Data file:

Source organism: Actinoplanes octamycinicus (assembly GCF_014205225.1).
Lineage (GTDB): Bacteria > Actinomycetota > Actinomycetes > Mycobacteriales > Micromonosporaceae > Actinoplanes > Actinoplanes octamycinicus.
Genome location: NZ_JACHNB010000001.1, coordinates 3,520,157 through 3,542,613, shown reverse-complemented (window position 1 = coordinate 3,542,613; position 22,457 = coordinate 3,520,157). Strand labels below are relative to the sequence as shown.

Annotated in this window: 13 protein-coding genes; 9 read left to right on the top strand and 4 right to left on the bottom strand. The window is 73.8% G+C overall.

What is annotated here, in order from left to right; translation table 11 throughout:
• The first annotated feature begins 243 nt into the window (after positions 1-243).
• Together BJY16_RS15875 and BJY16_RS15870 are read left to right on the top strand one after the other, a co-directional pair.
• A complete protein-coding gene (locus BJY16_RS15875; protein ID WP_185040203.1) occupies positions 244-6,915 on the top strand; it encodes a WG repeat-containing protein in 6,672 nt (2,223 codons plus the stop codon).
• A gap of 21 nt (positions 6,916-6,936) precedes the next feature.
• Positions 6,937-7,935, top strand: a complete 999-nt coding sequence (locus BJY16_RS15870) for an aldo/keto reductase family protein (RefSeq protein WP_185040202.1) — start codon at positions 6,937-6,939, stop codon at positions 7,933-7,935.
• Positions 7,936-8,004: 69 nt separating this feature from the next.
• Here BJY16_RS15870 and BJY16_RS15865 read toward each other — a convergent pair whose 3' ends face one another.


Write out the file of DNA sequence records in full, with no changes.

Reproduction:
Source organism: Actinoplanes octamycinicus (assembly GCF_014205225.1).
Lineage (GTDB): Bacteria > Actinomycetota > Actinomycetes > Mycobacteriales > Micromonosporaceae > Actinoplanes > Actinoplanes octamycinicus.
Genome location: NZ_JACHNB010000001.1, coordinates 3,520,157 through 3,542,613, shown reverse-complemented (window position 1 = coordinate 3,542,613; position 22,457 = coordinate 3,520,157). Strand labels below are relative to the sequence as shown.

Annotated in this window: 13 protein-coding genes; 9 read left to right on the top strand and 4 right to left on the bottom strand. The window is 73.8% G+C overall.

What is annotated here, in order from left to right; translation table 11 throughout:
• The first annotated feature begins 243 nt into the window (after positions 1-243).
• Together BJY16_RS15875 and BJY16_RS15870 are read left to right on the top strand one after the other, a co-directional pair.
• A complete protein-coding gene (locus BJY16_RS15875; protein ID WP_185040203.1) occupies positions 244-6,915 on the top strand; it encodes a WG repeat-containing protein in 6,672 nt (2,223 codons plus the stop codon).
• A gap of 21 nt (positions 6,916-6,936) precedes the next feature.
• Positions 6,937-7,935, top strand: a complete 999-nt coding sequence (locus BJY16_RS15870) for an aldo/keto reductase family protein (RefSeq protein WP_185040202.1) — start codon at positions 6,937-6,939, stop codon at positions 7,933-7,935.
• Positions 7,936-8,004: 69 nt separating this feature from the next.
• Here BJY16_RS15870 and BJY16_RS15865 read toward each other — a convergent pair whose 3' ends face one another.